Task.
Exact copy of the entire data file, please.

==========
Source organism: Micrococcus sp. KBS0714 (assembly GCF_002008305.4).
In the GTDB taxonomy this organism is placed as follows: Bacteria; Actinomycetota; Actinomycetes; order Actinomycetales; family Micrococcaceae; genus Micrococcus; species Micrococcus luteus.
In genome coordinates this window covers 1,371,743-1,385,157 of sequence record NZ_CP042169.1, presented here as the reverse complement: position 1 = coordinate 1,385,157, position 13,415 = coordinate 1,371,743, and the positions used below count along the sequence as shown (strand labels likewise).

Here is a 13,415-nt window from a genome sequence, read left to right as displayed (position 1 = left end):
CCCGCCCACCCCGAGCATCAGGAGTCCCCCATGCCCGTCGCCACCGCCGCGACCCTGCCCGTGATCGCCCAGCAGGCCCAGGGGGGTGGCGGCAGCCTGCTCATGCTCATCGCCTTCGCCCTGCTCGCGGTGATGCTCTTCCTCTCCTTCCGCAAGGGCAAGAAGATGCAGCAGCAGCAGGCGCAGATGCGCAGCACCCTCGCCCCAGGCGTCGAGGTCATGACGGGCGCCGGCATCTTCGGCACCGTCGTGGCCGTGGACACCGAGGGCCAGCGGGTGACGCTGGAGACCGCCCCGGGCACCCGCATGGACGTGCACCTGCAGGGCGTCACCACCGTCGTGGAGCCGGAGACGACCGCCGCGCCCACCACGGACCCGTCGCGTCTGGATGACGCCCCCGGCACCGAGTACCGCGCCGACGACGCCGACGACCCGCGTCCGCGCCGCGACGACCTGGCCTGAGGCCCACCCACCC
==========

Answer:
Source organism: Micrococcus sp. KBS0714 (assembly GCF_002008305.4).
In the GTDB taxonomy this organism is placed as follows: Bacteria; Actinomycetota; Actinomycetes; order Actinomycetales; family Micrococcaceae; genus Micrococcus; species Micrococcus luteus.
In genome coordinates this window covers 1,371,743-1,385,157 of sequence record NZ_CP042169.1, presented here as the reverse complement: position 1 = coordinate 1,385,157, position 13,415 = coordinate 1,371,743, and the positions used below count along the sequence as shown (strand labels likewise).

Here is a 13,415-nt window from a genome sequence, read left to right as displayed (position 1 = left end):
CCCGCCCACCCCGAGCATCAGGAGTCCCCCATGCCCGTCGCCACCGCCGCGACCCTGCCCGTGATCGCCCAGCAGGCCCAGGGGGGTGGCGGCAGCCTGCTCATGCTCATCGCCTTCGCCCTGCTCGCGGTGATGCTCTTCCTCTCCTTCCGCAAGGGCAAGAAGATGCAGCAGCAGCAGGCGCAGATGCGCAGCACCCTCGCCCCAGGCGTCGAGGTCATGACGGGCGCCGGCATCTTCGGCACCGTCGTGGCCGTGGACACCGAGGGCCAGCGGGTGACGCTGGAGACCGCCCCGGGCACCCGCATGGACGTGCACCTGCAGGGCGTCACCACCGTCGTGGAGCCGGAGACGACCGCCGCGCCCACCACGGACCCGTCGCGTCTGGATGACGCCCCCGGCACCGAGTACCGCGCCGACGACGCCGACGACCCGCGTCCGCGCCGCGACGACCTGGCCTGAGGCCCACCCACCC